Lt. Gov. Brian Calley: we should treat all Michiganders with dignity, respect

Advocates launch collaborative anti-stigma effort

All Michiganders have value and worth and are an important part of our society, said Lt. Gov. Brian Calley last week.

Calley joined with disability advocates Dec. 20 to defend the dignity that all people deserve, especially those with disabilities. The effort was launched after audio recordings were released including dehumanizing language attacking Michiganders with disabilities.

“While we’ve made some progress to end the stigma that keeps Michiganders with intellectual and developmental disabilities from being included in our society, recent events were a sober reminder that we still have a long way to go,” Calley said. “Every single person has value and worth and should be treated with respect and dignity. We will not stand for disrespect and are turning this into an opportunity to do something positive.”
To increase the impact of anti-stigma efforts, Calley has launched a GoFundMe campaign benefiting the ARC of Michigan, raising funds to launch a large-scale effort to defeat stigma and create a more inclusive and accepting society in Michigan. The effort, which hopes to raise $250,000 can be viewed at www.gofundme.com/help-the-arc-of-mi-defeat-stigma

The press conference announcing the campaign was thought to be in some part response over a controversial tape in which the mayor of Warren, Jim Fouts, allegedly makes a number of extremely offensive comments about people with disabilities. Fouts denies that it is him on the tape, claiming that Macomb County Administrator Mark Hackel made a “phony tape” in retaliation for an investigation Fouts insti-gated.

Advocates pledged collaborate on efforts to ensure all Michiganders receive the respect and dignity they deserve. To learn more about anti-stigma efforts taking place in Michigan, visit www.endingstigma.org.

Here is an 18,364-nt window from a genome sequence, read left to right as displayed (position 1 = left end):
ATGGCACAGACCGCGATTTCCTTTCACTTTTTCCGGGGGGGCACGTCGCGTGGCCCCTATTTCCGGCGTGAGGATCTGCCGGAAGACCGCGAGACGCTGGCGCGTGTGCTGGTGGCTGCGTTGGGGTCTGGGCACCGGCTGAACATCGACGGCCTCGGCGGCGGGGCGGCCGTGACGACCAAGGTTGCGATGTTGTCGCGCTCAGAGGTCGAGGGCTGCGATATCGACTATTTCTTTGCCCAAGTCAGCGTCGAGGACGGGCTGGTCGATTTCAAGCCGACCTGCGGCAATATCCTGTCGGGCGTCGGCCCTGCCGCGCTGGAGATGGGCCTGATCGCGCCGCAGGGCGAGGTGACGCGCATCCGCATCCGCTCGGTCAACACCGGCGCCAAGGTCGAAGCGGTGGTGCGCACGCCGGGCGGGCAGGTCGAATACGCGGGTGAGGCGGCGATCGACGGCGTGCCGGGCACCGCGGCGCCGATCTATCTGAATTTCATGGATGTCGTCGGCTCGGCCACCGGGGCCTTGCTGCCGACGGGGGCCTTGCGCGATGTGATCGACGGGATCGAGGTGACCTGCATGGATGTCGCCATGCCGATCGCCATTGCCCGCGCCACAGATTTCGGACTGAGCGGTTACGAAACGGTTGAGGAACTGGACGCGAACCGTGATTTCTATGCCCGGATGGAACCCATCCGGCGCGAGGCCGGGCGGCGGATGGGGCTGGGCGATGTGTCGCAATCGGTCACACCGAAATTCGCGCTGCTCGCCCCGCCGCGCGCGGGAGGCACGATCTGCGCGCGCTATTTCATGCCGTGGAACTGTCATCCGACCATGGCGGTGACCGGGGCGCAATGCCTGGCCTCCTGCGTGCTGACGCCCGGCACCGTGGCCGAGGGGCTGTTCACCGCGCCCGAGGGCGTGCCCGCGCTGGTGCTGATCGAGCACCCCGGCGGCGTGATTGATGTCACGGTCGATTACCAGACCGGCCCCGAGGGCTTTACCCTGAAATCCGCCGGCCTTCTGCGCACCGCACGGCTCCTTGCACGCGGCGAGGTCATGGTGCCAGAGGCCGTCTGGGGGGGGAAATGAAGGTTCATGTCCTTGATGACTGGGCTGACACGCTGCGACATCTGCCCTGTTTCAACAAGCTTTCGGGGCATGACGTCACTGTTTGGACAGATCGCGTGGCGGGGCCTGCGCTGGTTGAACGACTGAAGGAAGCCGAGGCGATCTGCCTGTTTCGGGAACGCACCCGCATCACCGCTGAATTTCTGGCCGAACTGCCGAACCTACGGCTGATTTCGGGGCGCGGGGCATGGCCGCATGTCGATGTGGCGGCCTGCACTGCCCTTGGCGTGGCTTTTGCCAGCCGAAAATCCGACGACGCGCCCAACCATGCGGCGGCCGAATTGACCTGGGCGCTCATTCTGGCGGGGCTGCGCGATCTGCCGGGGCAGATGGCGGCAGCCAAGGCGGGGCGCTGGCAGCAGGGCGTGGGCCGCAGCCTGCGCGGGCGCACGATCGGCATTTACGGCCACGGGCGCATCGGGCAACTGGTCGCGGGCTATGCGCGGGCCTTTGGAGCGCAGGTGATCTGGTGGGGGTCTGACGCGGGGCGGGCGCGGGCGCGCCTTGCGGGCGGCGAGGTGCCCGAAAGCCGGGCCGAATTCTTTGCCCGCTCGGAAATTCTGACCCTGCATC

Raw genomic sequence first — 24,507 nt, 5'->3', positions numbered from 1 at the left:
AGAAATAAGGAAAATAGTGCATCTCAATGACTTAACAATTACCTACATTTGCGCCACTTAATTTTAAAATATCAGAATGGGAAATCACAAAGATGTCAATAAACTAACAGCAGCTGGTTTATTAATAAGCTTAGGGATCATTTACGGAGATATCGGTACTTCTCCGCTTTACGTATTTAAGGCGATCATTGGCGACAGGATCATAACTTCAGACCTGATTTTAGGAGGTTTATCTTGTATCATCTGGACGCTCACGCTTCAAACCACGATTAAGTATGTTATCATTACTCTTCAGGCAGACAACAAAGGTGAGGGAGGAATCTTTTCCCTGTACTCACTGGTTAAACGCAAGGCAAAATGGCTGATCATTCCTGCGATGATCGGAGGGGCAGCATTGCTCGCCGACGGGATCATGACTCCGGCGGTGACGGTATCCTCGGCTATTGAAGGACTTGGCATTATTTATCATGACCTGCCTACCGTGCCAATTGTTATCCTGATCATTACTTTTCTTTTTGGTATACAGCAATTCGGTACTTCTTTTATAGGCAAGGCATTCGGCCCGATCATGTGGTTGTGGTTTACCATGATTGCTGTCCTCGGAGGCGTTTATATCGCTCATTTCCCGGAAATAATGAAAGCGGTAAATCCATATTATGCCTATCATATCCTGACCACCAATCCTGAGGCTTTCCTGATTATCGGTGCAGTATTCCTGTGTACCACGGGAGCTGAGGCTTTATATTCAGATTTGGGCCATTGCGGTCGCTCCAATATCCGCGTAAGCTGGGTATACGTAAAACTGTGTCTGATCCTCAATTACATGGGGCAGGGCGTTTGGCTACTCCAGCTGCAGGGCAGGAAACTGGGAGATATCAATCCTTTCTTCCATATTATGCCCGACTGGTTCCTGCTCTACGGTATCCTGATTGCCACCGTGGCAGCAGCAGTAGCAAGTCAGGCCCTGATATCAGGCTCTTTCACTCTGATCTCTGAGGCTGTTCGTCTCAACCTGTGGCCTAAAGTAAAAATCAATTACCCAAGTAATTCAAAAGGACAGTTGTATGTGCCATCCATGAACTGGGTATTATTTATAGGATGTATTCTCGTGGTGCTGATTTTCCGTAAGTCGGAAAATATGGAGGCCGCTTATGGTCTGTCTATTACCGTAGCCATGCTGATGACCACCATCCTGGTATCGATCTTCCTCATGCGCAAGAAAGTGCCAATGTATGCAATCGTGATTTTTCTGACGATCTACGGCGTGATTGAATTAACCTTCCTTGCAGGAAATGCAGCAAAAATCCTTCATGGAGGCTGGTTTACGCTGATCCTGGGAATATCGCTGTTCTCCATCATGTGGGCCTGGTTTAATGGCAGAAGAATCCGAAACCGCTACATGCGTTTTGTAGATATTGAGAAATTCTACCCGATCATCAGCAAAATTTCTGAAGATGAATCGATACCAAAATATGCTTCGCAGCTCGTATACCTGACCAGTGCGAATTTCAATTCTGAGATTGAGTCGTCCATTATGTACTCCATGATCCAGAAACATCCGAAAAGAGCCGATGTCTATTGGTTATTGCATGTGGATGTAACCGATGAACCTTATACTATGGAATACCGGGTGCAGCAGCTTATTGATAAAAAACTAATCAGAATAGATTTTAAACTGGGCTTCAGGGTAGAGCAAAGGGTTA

Earlier, on Dec. 7, Lt. Gov. Calley had issued the following statement regarding House passage of a bill that bans non-emergency restraint and seclusion in Michigan schools, which has since passed the Senate in a slightly different was sent to the governor for signature on Dec. 22.

“Today’s vote sends a strong message to our students that their safety in school is a top priority in Michigan. Ending these practices will open up a whole new world of opportunity for our students with disabilities, giving them access to both community and academics. The time to end these practices is long overdue and every day they are allowed is another day where students with great potential throughout Michigan are being locked up instead of learning.”

In other news, Lt. Gov. Calley signed a bill on Dec. 28 in Gov. Snyder’s absence that advances Michigan’s fight against opioid abuse.

Life-saving overdose reversal drugs will now be available without a prescription and schools can now have this medication on-hand for use in an emergency, under legislation signed today by Lt. Gov. Brian Calley.

“Protecting the health and safety of Michiganders by working to reduce opioid addiction and overdose deaths continue to be a priority but addiction is still on the rise so there is still a lot of work to do,” Calley said. “Increasing access to medications that prevent overdose deaths is a common-sense reform that will save lives.”

House Bill 5326, sponsored by state Rep. Anthony Forlini, allows opioid antagonists to be obtained without a prescription to have on hand in case an overdose occurs. Senate Bills 805 and 806, sponsored by state Sens. Jim Ananich and Dale Zorn, respectively, allow overdose reversal drugs to be prescribed to schools to have on-hand in the case of an overdose. The bills are now Public Acts 383-385 of 2016.

These bills continue recommendations of the Michigan Prescription Drug and Opioid Abuse Task Force, chaired by Calley, to make opioid antagonists more readily available. 

Lt. Gov. Calley signed 11 additional bills, including:

HB 4136, sponsored by state Rep. Peter Lucido, will require current high school social studies curriculum to include material covered by the civics portion of the federal naturalization test. The bill is now PA 391.

HBs 4353 and 4355, sponsored by state Reps. Harvey Santana and Paul Muxlow, respectively, gives animal shelters the opportunity to check the criminal background of a potential adopter. The bills also establish a regulatory program for large-scale dog breeder kennels. The bills are now PAs 392 and 393.

Article V Section 26 of the Michigan Constitution gives authority to the lieutenant governor to sign legislation when the governor is out of state.

For more information about these pieces of legislation, visit www.legislature.mi.gov.